wet earth

A Long Embrace

The car, a beige SUV, was pulled off the road, no real shoulder to speak of, pressing against the edge of the highway, traffic whizzing past.  Hazard lights running.  The couple simultaneously emerged, stumbling out of opposite sides of the car.  The driver was a man about sixty, a trimmed, mostly-white beard, a large, doughy body.  Khaki shorts and a light brown polo shirt.

The woman, who was hurrying to the back of the car, had medium-length brown hair, large, round, owlish glasses.  She looked like a librarian.

They fell into each others' arms behind the car, the yellow-orange hazard lights on either side of them continuing their rhythmic blinking, an announcement of some possible danger, some unspeakable loss, as the man and woman held each other, clutched at each other.  It was a long embrace.  Who could say why they were there?  Sometimes love can feel like an emergency.


Arts Alive will be on a short hiatus for a few weeks, as I attend the Tin House writing workshop in Portland, Oregon and then the Lambda Literary Retreat, in Los Angeles.  If I had more time at my leisure, I would be writing about the interesting-sounding exhibit involving salt at the Monterey Museum of Art, or one of the many compelling shows or programs at the Carl Cherry Center, or a local theatre production.  The Carmel Bach Festival is also soon upon us.  I will miss all or nearly all of it, but will be back later this summer with various and sundry artistic tales to share.

A Wild Radiance

Bone-thin woman.  Walking along the side of the highway, walking quickly, against the traffic.  Her face set, her mouth set: Let nothing in.  Close everything up so no one can see.  Carrying something balled-up, a blanket, a bag of belongings, the remains of a life, clenched in a thin-arm embrace.  Hold tight.  Frizzy auburn hair that catches the morning sun, electric, a wild radiance.  Blue down vest, soft armor.  Walk fast and they won't catch up.  Don't stop moving, don't let go.  Don't let go.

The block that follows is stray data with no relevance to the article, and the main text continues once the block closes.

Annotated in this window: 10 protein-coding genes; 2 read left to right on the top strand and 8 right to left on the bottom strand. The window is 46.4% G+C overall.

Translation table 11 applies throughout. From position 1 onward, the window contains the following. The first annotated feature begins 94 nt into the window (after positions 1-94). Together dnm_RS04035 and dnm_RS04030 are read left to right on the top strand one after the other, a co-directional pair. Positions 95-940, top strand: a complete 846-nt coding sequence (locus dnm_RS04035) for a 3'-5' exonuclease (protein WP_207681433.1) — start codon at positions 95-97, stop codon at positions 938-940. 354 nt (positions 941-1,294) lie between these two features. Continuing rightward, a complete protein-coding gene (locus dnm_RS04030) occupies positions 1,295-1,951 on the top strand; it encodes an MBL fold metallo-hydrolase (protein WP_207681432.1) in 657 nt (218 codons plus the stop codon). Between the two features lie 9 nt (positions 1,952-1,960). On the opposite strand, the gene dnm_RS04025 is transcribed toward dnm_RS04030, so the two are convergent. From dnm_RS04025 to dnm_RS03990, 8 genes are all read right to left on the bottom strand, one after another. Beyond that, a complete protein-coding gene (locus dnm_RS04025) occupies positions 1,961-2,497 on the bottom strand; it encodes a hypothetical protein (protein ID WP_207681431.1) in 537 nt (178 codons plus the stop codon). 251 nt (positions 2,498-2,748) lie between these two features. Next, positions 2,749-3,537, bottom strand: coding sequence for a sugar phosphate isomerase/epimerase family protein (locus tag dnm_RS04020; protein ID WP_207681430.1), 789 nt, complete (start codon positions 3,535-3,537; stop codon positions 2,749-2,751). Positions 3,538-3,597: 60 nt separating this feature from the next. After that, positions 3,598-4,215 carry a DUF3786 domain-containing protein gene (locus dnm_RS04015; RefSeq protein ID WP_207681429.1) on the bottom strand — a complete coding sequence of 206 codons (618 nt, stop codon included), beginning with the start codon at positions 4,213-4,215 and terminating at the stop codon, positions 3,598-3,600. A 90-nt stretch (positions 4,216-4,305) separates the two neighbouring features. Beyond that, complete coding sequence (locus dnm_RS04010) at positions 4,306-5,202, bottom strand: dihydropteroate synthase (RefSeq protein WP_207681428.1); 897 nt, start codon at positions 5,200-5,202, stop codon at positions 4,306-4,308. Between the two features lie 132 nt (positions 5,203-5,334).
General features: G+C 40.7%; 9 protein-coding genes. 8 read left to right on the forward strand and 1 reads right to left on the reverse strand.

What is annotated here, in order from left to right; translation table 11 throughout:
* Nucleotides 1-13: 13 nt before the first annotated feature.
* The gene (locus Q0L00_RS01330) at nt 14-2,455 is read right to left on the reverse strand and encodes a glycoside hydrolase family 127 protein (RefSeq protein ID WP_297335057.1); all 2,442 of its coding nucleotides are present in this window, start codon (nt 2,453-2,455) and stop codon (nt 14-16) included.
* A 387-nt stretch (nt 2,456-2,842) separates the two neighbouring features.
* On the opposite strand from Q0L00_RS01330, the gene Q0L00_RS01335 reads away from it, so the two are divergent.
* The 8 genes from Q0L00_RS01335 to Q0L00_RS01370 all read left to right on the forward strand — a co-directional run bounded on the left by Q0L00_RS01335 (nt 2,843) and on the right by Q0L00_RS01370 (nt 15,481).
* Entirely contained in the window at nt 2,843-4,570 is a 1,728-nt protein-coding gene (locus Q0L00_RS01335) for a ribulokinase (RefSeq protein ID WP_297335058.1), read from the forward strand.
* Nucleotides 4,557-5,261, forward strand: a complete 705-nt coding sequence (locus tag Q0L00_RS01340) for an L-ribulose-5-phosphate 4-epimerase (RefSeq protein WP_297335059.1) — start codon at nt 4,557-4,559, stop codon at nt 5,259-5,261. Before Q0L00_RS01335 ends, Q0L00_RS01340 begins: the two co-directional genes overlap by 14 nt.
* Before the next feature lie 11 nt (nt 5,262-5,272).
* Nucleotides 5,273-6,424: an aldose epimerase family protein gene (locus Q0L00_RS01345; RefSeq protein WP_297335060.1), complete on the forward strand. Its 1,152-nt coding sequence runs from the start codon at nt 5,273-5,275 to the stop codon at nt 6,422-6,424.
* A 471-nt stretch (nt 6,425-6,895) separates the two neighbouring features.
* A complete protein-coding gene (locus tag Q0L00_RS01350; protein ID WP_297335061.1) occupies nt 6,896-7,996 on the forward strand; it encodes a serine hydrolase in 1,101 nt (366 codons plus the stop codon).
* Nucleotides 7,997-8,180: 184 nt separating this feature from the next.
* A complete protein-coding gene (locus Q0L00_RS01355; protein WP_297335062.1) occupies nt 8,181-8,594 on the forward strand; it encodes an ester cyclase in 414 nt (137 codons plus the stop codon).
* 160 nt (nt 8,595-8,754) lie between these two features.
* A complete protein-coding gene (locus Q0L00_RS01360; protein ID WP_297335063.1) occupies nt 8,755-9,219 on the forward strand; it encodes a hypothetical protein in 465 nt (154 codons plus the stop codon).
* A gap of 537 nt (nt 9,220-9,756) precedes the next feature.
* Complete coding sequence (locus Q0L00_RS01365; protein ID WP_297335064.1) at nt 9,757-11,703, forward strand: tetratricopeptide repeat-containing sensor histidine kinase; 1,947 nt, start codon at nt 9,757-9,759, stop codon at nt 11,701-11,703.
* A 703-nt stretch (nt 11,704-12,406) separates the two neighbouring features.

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Recently I began keeping a notebook for writing about people and situations I observe throughout my day.  I've been thinking that Arts Alive could be a good place for me to share some of these observations.  Earlier today I saw the woman described above as I was driving back from a tai chi class.  Every life has art in it, we just need to pause enough to see, open our hearts enough to imagine.

Alice LaPlante at Pacific Grove Library

What makes a story true?  What does it mean to tell a story “based on real life”?  Is it possible to separate the part that is “true” or “real” from the part that was born in the author’s imagination?

Next Thursday, June 13, the Pacific Grove Public Library presents author Alice LaPlante, whose highly-acclaimed first novel Turn of Mind is told from the perspective of a Chicago woman sinking by rapid degrees into the fog and confusion of Alzeimer’s disease.  Narrative clarity is an important goal for any writer.  How can one convey the fraying, fragmented nature of a point of view in a way that gives the reader access to a mind that is falling apart?

To complicate matters, the woman, a retired surgeon named Jennifer White, is the prime suspect in the murder of her best friend, a fact she often forgets.  She also regularly forgets that her husband is dead.

I’ve just started reading Turn of Mind and am looking forward to hearing LaPlante discuss how she drew upon real life experience and transformed it into fiction.  In the passage below, Jennifer is with her daughter, Fiona, who is bringing her back to the house she has just wandered out of.  (Fiona’s voice is in italics.)

How I love this house, she says. I’ll be so sad to see it go.

Why should it go? I ask. Your father and I don’t intend to move. The wind whistles past and both of us are white with cold, but we stand there on the sidewalk in front of the house, not moving. The frigid temperature suits me. It suits the conversation, which strikes me as important.

Fiona’s face is pinched and there are large goosebumps on her arms, but she still doesn’t move. The house before us is solid, it is a fact. The warm red stones, the large protruding rectangular windows, the three stories capped with a flat roof emblematic of other Chicago houses of the era.  I find myself yearning for it as desperately as when James and I first saw it, as if it were out of our reach. Yet it is truly ours. Mine. I bullied James into  buying it, even though it was beyond our means at the time. It is my home.

Home, she says as if she could read my mind, then shakes her head as if to clear it. She takes me by the elbow, propels me up the steps, into the house, helps me off with my coat, my shoes.

Alice LaPlante at the Pacific Grove Public Library, Thursday, June 13, 7:30 p.m.  Suggested donation to benefit the Library is $10; refreshments are included.  Books are available at the event.